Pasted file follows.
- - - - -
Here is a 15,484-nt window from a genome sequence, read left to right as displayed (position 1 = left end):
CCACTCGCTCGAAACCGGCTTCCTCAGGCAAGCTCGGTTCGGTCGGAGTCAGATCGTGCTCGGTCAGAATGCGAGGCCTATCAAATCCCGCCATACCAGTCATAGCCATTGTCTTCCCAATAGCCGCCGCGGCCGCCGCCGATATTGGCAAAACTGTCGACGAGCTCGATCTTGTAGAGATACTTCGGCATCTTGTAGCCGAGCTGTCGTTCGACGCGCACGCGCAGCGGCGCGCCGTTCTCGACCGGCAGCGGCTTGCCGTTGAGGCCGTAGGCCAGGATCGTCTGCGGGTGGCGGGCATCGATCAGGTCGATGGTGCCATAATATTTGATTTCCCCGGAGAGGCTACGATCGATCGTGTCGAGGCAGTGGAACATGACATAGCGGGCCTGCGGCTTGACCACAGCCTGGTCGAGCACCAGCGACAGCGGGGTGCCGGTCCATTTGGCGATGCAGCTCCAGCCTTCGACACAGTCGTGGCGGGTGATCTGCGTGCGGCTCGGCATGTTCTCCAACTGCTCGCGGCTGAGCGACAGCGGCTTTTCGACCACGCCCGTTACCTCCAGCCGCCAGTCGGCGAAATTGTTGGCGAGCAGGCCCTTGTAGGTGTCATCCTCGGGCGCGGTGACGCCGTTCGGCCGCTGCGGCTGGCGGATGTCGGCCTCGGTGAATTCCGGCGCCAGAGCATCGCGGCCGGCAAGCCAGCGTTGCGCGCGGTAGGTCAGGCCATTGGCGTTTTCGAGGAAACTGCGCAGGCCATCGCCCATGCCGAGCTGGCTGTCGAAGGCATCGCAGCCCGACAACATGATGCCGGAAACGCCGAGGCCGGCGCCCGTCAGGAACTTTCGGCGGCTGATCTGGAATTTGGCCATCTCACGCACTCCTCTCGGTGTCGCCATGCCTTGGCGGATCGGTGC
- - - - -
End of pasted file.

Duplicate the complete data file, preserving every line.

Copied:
Here is a 15,484-nt window from a genome sequence, read left to right as displayed (position 1 = left end):
CCACTCGCTCGAAACCGGCTTCCTCAGGCAAGCTCGGTTCGGTCGGAGTCAGATCGTGCTCGGTCAGAATGCGAGGCCTATCAAATCCCGCCATACCAGTCATAGCCATTGTCTTCCCAATAGCCGCCGCGGCCGCCGCCGATATTGGCAAAACTGTCGACGAGCTCGATCTTGTAGAGATACTTCGGCATCTTGTAGCCGAGCTGTCGTTCGACGCGCACGCGCAGCGGCGCGCCGTTCTCGACCGGCAGCGGCTTGCCGTTGAGGCCGTAGGCCAGGATCGTCTGCGGGTGGCGGGCATCGATCAGGTCGATGGTGCCATAATATTTGATTTCCCCGGAGAGGCTACGATCGATCGTGTCGAGGCAGTGGAACATGACATAGCGGGCCTGCGGCTTGACCACAGCCTGGTCGAGCACCAGCGACAGCGGGGTGCCGGTCCATTTGGCGATGCAGCTCCAGCCTTCGACACAGTCGTGGCGGGTGATCTGCGTGCGGCTCGGCATGTTCTCCAACTGCTCGCGGCTGAGCGACAGCGGCTTTTCGACCACGCCCGTTACCTCCAGCCGCCAGTCGGCGAAATTGTTGGCGAGCAGGCCCTTGTAGGTGTCATCCTCGGGCGCGGTGACGCCGTTCGGCCGCTGCGGCTGGCGGATGTCGGCCTCGGTGAATTCCGGCGCCAGAGCATCGCGGCCGGCAAGCCAGCGTTGCGCGCGGTAGGTCAGGCCATTGGCGTTTTCGAGGAAACTGCGCAGGCCATCGCCCATGCCGAGCTGGCTGTCGAAGGCATCGCAGCCCGACAACATGATGCCGGAAACGCCGAGGCCGGCGCCCGTCAGGAACTTTCGGCGGCTGATCTGGAATTTGGCCATCTCACGCACTCCTCTCGGTGTCGCCATGCCTTGGCGGATCGGTGC